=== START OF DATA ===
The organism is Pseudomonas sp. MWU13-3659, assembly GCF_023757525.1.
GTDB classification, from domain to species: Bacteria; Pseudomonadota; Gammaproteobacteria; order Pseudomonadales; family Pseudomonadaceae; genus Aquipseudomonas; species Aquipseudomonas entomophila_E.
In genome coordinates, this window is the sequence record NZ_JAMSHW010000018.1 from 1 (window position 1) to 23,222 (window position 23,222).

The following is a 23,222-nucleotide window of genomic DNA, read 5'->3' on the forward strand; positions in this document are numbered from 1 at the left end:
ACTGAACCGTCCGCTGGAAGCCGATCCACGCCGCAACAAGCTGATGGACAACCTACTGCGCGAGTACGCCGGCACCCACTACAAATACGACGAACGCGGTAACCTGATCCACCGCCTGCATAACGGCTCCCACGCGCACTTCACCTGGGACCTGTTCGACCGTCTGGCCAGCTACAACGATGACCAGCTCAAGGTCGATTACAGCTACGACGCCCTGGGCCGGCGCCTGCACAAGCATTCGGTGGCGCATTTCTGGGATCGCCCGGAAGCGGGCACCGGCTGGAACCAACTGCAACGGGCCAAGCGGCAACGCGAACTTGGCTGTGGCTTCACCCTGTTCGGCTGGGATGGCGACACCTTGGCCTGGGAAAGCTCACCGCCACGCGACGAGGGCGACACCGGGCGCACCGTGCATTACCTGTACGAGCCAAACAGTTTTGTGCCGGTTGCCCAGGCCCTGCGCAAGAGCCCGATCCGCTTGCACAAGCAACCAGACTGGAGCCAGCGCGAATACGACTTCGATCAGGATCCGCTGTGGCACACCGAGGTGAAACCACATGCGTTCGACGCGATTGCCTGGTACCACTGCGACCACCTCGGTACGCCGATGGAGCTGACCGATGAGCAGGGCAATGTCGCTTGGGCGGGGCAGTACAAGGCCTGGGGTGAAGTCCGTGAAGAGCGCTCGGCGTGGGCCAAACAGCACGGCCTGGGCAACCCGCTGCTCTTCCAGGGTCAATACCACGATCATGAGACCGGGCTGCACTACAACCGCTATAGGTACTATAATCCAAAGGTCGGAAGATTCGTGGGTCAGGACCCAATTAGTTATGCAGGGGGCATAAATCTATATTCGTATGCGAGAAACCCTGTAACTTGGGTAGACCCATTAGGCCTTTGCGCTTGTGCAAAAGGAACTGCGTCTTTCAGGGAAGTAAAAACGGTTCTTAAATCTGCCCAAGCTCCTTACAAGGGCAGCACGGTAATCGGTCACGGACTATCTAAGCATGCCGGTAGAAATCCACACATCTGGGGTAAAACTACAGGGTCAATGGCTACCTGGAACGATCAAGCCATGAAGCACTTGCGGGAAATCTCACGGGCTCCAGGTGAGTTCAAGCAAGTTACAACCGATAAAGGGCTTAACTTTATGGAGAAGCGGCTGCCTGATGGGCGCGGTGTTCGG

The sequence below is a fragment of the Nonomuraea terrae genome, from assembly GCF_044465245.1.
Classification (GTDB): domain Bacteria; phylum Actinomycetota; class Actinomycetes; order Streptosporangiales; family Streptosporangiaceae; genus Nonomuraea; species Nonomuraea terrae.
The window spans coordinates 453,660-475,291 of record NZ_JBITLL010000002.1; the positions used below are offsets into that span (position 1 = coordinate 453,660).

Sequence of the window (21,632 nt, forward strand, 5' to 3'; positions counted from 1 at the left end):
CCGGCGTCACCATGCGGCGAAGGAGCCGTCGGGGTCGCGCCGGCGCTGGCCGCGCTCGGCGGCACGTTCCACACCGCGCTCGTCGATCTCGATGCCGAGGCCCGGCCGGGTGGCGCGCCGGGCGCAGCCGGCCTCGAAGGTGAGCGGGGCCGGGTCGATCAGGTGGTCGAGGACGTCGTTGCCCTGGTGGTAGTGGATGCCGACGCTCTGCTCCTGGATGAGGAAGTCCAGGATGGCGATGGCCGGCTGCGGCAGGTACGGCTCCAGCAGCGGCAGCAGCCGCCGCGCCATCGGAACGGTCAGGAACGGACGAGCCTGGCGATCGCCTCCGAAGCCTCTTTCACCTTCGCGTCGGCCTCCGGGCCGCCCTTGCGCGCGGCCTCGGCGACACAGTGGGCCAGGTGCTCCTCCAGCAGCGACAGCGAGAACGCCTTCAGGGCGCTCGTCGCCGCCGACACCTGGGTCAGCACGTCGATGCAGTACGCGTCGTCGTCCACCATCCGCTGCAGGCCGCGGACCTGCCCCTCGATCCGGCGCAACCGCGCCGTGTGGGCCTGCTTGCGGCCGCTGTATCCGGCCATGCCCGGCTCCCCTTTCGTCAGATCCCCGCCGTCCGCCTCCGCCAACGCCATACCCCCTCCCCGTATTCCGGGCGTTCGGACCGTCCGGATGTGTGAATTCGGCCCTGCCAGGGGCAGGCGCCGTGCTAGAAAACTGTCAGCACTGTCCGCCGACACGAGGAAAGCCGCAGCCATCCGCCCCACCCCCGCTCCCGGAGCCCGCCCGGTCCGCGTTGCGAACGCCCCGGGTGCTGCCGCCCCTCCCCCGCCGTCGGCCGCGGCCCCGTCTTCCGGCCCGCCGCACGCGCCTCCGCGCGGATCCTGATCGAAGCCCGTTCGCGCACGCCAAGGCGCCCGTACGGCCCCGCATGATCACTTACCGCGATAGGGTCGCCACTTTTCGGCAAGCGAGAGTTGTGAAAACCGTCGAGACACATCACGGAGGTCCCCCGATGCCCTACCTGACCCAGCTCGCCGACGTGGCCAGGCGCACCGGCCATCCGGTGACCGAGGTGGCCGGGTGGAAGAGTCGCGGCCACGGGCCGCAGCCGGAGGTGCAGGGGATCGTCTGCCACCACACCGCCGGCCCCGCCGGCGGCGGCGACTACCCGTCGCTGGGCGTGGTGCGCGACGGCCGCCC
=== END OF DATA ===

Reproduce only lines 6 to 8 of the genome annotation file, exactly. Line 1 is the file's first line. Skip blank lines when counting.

The sequence below is a fragment of the Nonomuraea terrae genome, from assembly GCF_044465245.1.
Classification (GTDB): domain Bacteria; phylum Actinomycetota; class Actinomycetes; order Streptosporangiales; family Streptosporangiaceae; genus Nonomuraea; species Nonomuraea terrae.
The window spans coordinates 453,660-475,291 of record NZ_JBITLL010000002.1; the positions used below are offsets into that span (position 1 = coordinate 453,660).